ISMAIL LAGARDIEN: Illusions and reveries of Africa claiming the 21st century are fast evaporating
Once again, the continent is incidental to world politics, and in some ways a mere source of raw materials — this time for China
I have been gathering notes for this column for about two weeks and wanted to discuss the difficulties and challenges of financial integration in Africa. But then Ethiopia went to war in the Tigray region, and I was reminded of the enduring tensions between Egypt, Sudan and Ethiopia over the Grand Ethiopian Renaissance Dam. As I sat down to write, I found myself back with the political economy of regional integration, to geopolitics and its nationalist seductions and, well, the tiresome illusions of an African renaissance.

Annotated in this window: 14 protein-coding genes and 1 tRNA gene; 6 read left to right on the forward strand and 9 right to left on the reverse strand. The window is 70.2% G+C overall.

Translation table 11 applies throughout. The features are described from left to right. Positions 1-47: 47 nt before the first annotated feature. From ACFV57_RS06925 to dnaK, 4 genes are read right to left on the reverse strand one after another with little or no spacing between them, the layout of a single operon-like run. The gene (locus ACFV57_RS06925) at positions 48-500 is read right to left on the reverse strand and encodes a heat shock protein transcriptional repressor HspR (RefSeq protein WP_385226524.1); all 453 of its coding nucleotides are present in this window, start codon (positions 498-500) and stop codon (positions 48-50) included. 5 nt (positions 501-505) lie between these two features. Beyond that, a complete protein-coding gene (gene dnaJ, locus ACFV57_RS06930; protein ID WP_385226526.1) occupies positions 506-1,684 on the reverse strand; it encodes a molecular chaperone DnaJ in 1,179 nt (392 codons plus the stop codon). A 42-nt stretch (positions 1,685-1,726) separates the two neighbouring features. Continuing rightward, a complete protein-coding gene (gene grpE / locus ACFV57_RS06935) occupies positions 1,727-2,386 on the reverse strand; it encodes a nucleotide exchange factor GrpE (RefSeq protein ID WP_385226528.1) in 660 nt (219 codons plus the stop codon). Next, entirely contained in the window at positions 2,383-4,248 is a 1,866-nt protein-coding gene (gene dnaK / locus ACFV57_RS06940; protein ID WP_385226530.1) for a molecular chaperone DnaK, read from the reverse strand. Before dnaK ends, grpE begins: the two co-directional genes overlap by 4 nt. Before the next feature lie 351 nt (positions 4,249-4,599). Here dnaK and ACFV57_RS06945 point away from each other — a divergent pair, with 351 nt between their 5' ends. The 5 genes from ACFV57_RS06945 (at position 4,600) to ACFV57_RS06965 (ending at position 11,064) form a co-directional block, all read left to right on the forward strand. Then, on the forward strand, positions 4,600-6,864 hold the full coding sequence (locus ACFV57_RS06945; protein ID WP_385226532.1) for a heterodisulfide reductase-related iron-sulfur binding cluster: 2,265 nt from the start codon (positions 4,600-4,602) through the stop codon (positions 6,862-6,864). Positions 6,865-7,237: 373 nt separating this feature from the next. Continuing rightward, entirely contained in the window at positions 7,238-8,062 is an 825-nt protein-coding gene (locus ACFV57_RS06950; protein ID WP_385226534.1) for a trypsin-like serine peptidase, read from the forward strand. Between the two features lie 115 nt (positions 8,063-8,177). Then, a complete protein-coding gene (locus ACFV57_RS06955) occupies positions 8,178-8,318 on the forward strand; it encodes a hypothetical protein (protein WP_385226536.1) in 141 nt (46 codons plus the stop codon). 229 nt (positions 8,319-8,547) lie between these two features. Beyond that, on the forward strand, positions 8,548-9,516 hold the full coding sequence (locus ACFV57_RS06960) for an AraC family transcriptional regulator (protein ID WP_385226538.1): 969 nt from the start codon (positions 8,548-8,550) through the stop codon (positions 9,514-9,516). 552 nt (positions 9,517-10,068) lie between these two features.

My mind drifted back two decades, to when the World Bank published, “Can Africa Claim the 21st Century?”. Given my own cosmopolitan leanings, I am necessarily drawn to functional global integration, so what is written here should not be misconstrued. We live in times when people go out of their way to find something to disagree with or cause a fight, and if there is no argument, they cause one...